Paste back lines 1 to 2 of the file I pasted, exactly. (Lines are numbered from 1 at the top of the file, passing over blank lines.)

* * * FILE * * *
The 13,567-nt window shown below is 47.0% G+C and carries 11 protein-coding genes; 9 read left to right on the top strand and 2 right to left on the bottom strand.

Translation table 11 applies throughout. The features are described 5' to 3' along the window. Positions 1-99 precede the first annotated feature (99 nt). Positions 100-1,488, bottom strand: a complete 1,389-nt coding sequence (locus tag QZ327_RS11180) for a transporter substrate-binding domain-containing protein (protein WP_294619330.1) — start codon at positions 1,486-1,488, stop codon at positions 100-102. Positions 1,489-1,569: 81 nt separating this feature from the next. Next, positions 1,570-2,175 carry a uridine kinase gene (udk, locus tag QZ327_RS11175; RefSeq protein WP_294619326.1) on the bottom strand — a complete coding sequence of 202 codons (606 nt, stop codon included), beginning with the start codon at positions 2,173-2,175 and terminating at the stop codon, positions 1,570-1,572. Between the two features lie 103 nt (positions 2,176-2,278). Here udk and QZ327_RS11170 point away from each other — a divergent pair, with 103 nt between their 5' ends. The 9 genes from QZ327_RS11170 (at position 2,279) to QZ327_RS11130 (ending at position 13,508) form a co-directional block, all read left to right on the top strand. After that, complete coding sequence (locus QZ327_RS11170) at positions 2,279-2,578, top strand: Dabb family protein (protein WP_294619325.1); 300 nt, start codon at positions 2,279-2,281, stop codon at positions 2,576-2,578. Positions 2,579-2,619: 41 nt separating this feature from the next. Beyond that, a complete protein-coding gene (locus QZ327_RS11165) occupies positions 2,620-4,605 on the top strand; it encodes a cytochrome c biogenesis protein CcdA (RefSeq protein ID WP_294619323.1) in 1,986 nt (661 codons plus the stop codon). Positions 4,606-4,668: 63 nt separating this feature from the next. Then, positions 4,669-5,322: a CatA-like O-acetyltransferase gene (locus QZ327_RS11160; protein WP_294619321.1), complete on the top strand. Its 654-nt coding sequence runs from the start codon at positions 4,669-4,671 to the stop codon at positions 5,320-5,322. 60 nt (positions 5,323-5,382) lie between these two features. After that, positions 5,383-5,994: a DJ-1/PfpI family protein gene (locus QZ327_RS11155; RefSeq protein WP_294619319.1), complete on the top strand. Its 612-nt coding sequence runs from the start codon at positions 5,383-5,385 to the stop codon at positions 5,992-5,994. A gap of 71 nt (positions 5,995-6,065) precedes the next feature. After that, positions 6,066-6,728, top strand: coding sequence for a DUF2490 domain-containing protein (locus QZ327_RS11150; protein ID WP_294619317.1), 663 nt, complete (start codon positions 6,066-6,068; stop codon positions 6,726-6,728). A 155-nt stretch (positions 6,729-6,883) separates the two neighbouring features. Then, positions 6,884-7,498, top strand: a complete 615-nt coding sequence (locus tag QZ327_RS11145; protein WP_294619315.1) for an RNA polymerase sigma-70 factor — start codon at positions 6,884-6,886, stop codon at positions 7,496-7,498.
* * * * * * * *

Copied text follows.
The 13,567-nt window shown below is 47.0% G+C and carries 11 protein-coding genes; 9 read left to right on the top strand and 2 right to left on the bottom strand.

Translation table 11 applies throughout. The features are described 5' to 3' along the window. Positions 1-99 precede the first annotated feature (99 nt). Positions 100-1,488, bottom strand: a complete 1,389-nt coding sequence (locus tag QZ327_RS11180) for a transporter substrate-binding domain-containing protein (protein WP_294619330.1) — start codon at positions 1,486-1,488, stop codon at positions 100-102. Positions 1,489-1,569: 81 nt separating this feature from the next. Next, positions 1,570-2,175 carry a uridine kinase gene (udk, locus tag QZ327_RS11175; RefSeq protein WP_294619326.1) on the bottom strand — a complete coding sequence of 202 codons (606 nt, stop codon included), beginning with the start codon at positions 2,173-2,175 and terminating at the stop codon, positions 1,570-1,572. Between the two features lie 103 nt (positions 2,176-2,278). Here udk and QZ327_RS11170 point away from each other — a divergent pair, with 103 nt between their 5' ends. The 9 genes from QZ327_RS11170 (at position 2,279) to QZ327_RS11130 (ending at position 13,508) form a co-directional block, all read left to right on the top strand. After that, complete coding sequence (locus QZ327_RS11170) at positions 2,279-2,578, top strand: Dabb family protein (protein WP_294619325.1); 300 nt, start codon at positions 2,279-2,281, stop codon at positions 2,576-2,578. Positions 2,579-2,619: 41 nt separating this feature from the next. Beyond that, a complete protein-coding gene (locus QZ327_RS11165) occupies positions 2,620-4,605 on the top strand; it encodes a cytochrome c biogenesis protein CcdA (RefSeq protein ID WP_294619323.1) in 1,986 nt (661 codons plus the stop codon). Positions 4,606-4,668: 63 nt separating this feature from the next. Then, positions 4,669-5,322: a CatA-like O-acetyltransferase gene (locus QZ327_RS11160; protein WP_294619321.1), complete on the top strand. Its 654-nt coding sequence runs from the start codon at positions 4,669-4,671 to the stop codon at positions 5,320-5,322. 60 nt (positions 5,323-5,382) lie between these two features. After that, positions 5,383-5,994: a DJ-1/PfpI family protein gene (locus QZ327_RS11155; RefSeq protein WP_294619319.1), complete on the top strand. Its 612-nt coding sequence runs from the start codon at positions 5,383-5,385 to the stop codon at positions 5,992-5,994. A gap of 71 nt (positions 5,995-6,065) precedes the next feature. After that, positions 6,066-6,728, top strand: coding sequence for a DUF2490 domain-containing protein (locus QZ327_RS11150; protein ID WP_294619317.1), 663 nt, complete (start codon positions 6,066-6,068; stop codon positions 6,726-6,728). A 155-nt stretch (positions 6,729-6,883) separates the two neighbouring features. Then, positions 6,884-7,498, top strand: a complete 615-nt coding sequence (locus tag QZ327_RS11145; protein WP_294619315.1) for an RNA polymerase sigma-70 factor — start codon at positions 6,884-6,886, stop codon at positions 7,496-7,498.